|Games Workshop's Rohan Captain (pack includes mounted figure)|
I have not done much in modding figures. The thought of ruining perfectly good figures, and spending a lot of time doing it, always made me shy away from anything that wasn't a simple mod.
For Saladian in Middle Earth, I picked a Rohan captain. The mini is nice and it had animated pose. It had a helmet on, and that could be Saladian, but I wanted to make it a bit more personalized than just painting it out of the pack. The process of sawing the head off was very slow! Pewter is much harder than lead, put I did not want to do a butcher job on it.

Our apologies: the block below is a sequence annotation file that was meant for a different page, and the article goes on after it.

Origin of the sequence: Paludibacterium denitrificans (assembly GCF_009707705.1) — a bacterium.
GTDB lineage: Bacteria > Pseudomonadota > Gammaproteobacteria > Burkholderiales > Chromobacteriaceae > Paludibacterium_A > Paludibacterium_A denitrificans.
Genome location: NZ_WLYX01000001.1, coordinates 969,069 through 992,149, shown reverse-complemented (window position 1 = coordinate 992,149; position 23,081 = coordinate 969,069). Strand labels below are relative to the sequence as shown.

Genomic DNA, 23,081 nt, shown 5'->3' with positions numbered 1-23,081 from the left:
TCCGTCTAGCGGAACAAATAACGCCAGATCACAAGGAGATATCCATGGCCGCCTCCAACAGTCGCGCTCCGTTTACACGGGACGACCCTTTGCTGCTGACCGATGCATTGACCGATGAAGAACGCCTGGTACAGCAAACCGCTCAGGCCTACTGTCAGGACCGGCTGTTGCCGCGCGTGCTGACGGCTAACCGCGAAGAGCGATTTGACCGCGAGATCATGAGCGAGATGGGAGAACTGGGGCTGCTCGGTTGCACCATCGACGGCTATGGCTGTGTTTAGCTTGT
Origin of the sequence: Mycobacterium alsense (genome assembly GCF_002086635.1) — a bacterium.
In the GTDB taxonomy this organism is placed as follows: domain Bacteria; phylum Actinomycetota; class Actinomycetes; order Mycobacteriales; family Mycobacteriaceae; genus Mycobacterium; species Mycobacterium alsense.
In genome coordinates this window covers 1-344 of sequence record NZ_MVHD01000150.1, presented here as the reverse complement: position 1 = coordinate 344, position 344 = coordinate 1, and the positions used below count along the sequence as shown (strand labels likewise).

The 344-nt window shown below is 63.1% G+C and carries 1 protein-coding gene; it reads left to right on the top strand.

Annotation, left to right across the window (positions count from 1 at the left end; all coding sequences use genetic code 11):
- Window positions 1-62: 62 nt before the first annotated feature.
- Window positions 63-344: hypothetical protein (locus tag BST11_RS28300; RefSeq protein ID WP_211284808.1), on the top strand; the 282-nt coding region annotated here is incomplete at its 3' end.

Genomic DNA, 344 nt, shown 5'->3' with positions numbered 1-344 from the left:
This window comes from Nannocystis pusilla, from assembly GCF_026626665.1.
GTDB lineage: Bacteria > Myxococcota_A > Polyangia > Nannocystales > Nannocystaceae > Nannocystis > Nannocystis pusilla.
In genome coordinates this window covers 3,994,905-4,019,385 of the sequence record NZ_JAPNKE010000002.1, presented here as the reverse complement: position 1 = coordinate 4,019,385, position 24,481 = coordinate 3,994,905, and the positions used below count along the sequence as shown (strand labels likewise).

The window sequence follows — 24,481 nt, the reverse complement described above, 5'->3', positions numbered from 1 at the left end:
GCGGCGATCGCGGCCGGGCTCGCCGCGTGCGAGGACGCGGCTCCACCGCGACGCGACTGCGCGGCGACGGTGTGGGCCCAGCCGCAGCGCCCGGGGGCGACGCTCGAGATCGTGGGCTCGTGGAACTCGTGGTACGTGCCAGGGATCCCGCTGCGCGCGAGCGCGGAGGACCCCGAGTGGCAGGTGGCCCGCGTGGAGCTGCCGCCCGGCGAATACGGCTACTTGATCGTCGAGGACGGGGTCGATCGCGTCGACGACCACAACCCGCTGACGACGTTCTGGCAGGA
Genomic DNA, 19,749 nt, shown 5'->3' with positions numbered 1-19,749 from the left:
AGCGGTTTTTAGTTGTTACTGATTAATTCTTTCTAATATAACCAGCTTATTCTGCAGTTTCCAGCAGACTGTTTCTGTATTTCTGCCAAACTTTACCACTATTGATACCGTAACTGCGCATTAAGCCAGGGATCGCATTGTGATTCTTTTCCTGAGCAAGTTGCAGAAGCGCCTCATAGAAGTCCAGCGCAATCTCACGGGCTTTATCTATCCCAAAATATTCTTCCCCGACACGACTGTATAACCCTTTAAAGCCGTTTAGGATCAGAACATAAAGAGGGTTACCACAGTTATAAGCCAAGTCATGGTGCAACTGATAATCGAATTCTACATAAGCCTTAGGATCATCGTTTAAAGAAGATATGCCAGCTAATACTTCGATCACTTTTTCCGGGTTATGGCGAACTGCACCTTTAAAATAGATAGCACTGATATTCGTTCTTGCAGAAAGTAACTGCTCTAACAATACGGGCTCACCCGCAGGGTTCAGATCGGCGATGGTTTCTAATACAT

The head I was swapping onto the Rohan Captain came from a Perry Miniatures American Civil War plastic boxed set. The replacement head actually had a “chin strap” style beard (aka a Lincoln), so it fit the bill! The Civil War miniature's heads all come bald, (so you can put a forage cap, kepi, or soft cap on it.) After the head swap, I added the hair was with a couple of layers of Citadel “paint on” green stuff. It's not a replacement for regular green stuff, but it makes a nice filler and worked well for adding the hair.
|"The Blackwold brigands are nearly upon us. Summon the rest of the Dale Wardens. We must defend Archet...."|
It was a fun project bringing the character to miniature. It took me outside my hobby comfort zone, and that's a good thing. I always tell people to "learn by doing", and on this occasion -I took my own advice. Something I dreaded starting proved very worthwhile to me.
Believe it or not, there was also some reminiscing too. Saladian, it's taken 30 years, but now you are in miniature form too. Thanks for the memories.